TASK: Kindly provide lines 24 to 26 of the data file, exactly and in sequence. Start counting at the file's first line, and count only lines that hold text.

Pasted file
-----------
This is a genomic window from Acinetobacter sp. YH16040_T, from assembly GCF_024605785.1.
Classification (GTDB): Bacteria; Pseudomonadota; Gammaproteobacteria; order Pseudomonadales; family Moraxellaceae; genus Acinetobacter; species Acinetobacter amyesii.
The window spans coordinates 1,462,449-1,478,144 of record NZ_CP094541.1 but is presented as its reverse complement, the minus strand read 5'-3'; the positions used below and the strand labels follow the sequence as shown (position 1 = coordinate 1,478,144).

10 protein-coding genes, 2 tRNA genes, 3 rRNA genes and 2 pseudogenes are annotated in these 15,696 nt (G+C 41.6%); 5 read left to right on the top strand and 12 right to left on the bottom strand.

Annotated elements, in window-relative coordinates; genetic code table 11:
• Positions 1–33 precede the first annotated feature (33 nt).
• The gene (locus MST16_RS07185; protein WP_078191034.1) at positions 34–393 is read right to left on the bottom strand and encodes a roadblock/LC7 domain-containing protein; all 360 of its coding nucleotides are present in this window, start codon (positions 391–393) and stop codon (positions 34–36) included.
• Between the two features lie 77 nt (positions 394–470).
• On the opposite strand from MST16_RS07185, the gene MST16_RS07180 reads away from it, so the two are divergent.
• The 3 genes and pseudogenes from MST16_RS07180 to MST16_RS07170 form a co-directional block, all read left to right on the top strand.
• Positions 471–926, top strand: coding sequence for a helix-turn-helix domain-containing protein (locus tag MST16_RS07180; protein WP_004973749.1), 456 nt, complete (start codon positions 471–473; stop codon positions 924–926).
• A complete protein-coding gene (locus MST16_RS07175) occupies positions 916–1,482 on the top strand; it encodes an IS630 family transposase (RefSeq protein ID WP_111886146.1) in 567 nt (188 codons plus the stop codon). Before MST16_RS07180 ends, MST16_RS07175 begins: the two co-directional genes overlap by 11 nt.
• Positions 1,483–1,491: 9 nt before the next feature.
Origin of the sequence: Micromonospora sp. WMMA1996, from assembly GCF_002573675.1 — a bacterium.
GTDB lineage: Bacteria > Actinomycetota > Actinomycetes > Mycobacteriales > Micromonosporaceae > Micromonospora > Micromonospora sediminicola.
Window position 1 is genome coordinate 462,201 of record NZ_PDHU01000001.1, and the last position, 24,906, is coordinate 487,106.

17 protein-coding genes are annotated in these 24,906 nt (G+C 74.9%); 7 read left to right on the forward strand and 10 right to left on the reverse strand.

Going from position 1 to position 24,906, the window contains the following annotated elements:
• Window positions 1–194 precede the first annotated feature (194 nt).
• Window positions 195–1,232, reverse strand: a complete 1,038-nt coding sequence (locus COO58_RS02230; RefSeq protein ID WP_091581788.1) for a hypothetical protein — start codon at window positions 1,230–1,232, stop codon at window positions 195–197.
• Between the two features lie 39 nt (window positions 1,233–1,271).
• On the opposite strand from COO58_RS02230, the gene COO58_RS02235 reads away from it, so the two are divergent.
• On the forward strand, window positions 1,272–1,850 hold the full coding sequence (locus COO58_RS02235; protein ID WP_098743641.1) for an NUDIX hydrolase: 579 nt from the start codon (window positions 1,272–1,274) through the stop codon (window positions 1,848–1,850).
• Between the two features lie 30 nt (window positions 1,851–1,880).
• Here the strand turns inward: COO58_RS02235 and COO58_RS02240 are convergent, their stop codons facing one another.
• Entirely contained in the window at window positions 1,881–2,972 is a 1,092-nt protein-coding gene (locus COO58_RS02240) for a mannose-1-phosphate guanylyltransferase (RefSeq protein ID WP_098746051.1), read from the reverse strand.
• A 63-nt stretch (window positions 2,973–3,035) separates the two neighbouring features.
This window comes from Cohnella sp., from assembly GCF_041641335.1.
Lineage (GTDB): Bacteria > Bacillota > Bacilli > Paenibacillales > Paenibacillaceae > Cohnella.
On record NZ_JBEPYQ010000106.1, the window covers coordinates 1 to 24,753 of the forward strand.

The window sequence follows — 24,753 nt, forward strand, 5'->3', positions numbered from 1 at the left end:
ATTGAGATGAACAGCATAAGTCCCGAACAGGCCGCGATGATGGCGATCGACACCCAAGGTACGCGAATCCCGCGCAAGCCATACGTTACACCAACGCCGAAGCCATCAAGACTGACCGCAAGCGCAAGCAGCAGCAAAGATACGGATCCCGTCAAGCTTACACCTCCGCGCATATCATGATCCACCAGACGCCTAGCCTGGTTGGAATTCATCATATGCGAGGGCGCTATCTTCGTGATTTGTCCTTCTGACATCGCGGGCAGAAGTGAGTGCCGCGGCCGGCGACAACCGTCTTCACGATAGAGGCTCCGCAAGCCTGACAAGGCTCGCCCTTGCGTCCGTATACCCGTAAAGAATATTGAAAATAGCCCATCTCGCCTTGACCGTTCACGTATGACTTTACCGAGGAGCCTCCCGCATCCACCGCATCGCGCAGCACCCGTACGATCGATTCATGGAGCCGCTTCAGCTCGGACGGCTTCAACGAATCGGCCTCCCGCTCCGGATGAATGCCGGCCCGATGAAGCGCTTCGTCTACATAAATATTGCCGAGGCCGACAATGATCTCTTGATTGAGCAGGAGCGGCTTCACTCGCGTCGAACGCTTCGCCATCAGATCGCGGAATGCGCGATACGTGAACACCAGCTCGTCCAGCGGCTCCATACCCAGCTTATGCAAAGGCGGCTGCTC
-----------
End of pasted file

• Between the two features lie 30 nt (window positions 1,851–1,880).
• Here the strand turns inward: COO58_RS02235 and COO58_RS02240 are convergent, their stop codons facing one another.
• Entirely contained in the window at window positions 1,881–2,972 is a 1,092-nt protein-coding gene (locus COO58_RS02240) for a mannose-1-phosphate guanylyltransferase (RefSeq protein ID WP_098746051.1), read from the reverse strand.